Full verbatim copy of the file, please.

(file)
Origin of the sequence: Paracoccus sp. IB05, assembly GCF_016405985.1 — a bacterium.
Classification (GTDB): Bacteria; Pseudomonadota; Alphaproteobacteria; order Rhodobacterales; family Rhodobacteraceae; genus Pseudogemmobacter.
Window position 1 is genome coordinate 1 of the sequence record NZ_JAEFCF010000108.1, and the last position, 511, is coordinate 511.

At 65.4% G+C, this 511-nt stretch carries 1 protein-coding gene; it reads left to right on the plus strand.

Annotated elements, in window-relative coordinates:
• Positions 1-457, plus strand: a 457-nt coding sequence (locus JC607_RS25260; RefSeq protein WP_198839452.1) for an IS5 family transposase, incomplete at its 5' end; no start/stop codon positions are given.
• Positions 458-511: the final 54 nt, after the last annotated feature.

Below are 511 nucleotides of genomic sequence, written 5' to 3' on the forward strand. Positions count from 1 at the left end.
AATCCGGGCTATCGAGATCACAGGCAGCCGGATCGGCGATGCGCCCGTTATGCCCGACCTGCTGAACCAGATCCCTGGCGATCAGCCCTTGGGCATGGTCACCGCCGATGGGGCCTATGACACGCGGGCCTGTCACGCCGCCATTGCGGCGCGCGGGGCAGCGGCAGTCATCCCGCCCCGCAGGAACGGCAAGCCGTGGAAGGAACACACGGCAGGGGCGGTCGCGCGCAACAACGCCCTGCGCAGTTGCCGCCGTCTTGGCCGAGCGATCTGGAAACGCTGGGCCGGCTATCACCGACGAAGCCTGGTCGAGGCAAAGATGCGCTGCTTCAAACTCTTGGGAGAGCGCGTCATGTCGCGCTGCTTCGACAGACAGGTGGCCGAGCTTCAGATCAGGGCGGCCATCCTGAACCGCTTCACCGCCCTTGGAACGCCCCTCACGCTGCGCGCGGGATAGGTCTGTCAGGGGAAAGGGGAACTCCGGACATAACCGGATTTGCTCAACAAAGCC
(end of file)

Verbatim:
Origin of the sequence: Paracoccus sp. IB05, assembly GCF_016405985.1 — a bacterium.
Classification (GTDB): Bacteria; Pseudomonadota; Alphaproteobacteria; order Rhodobacterales; family Rhodobacteraceae; genus Pseudogemmobacter.
Window position 1 is genome coordinate 1 of the sequence record NZ_JAEFCF010000108.1, and the last position, 511, is coordinate 511.

At 65.4% G+C, this 511-nt stretch carries 1 protein-coding gene; it reads left to right on the plus strand.

Annotated elements, in window-relative coordinates:
• Positions 1-457, plus strand: a 457-nt coding sequence (locus JC607_RS25260; RefSeq protein WP_198839452.1) for an IS5 family transposase, incomplete at its 5' end; no start/stop codon positions are given.
• Positions 458-511: the final 54 nt, after the last annotated feature.

Below are 511 nucleotides of genomic sequence, written 5' to 3' on the forward strand. Positions count from 1 at the left end.
AATCCGGGCTATCGAGATCACAGGCAGCCGGATCGGCGATGCGCCCGTTATGCCCGACCTGCTGAACCAGATCCCTGGCGATCAGCCCTTGGGCATGGTCACCGCCGATGGGGCCTATGACACGCGGGCCTGTCACGCCGCCATTGCGGCGCGCGGGGCAGCGGCAGTCATCCCGCCCCGCAGGAACGGCAAGCCGTGGAAGGAACACACGGCAGGGGCGGTCGCGCGCAACAACGCCCTGCGCAGTTGCCGCCGTCTTGGCCGAGCGATCTGGAAACGCTGGGCCGGCTATCACCGACGAAGCCTGGTCGAGGCAAAGATGCGCTGCTTCAAACTCTTGGGAGAGCGCGTCATGTCGCGCTGCTTCGACAGACAGGTGGCCGAGCTTCAGATCAGGGCGGCCATCCTGAACCGCTTCACCGCCCTTGGAACGCCCCTCACGCTGCGCGCGGGATAGGTCTGTCAGGGGAAAGGGGAACTCCGGACATAACCGGATTTGCTCAACAAAGCC